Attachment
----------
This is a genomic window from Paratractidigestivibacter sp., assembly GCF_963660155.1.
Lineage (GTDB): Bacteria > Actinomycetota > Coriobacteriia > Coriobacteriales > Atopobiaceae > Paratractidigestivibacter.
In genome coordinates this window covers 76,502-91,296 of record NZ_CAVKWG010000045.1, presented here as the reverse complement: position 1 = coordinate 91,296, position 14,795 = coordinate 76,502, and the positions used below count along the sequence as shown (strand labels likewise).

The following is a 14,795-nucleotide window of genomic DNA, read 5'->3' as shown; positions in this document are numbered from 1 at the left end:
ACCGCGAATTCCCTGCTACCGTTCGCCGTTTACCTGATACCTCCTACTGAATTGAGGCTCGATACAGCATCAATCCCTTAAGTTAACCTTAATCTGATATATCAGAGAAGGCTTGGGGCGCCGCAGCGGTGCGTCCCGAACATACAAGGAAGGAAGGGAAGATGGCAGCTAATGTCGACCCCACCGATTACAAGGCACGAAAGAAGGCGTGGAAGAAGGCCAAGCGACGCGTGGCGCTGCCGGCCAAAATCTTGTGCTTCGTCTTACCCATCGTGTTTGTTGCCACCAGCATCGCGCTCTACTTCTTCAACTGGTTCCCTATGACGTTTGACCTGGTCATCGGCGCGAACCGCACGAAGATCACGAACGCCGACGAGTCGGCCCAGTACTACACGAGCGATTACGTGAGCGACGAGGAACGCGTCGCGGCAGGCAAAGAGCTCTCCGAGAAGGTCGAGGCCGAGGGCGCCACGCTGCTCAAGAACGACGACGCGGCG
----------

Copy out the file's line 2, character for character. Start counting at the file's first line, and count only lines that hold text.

Lineage (GTDB): Bacteria > Actinomycetota > Coriobacteriia > Coriobacteriales > Atopobiaceae > Paratractidigestivibacter.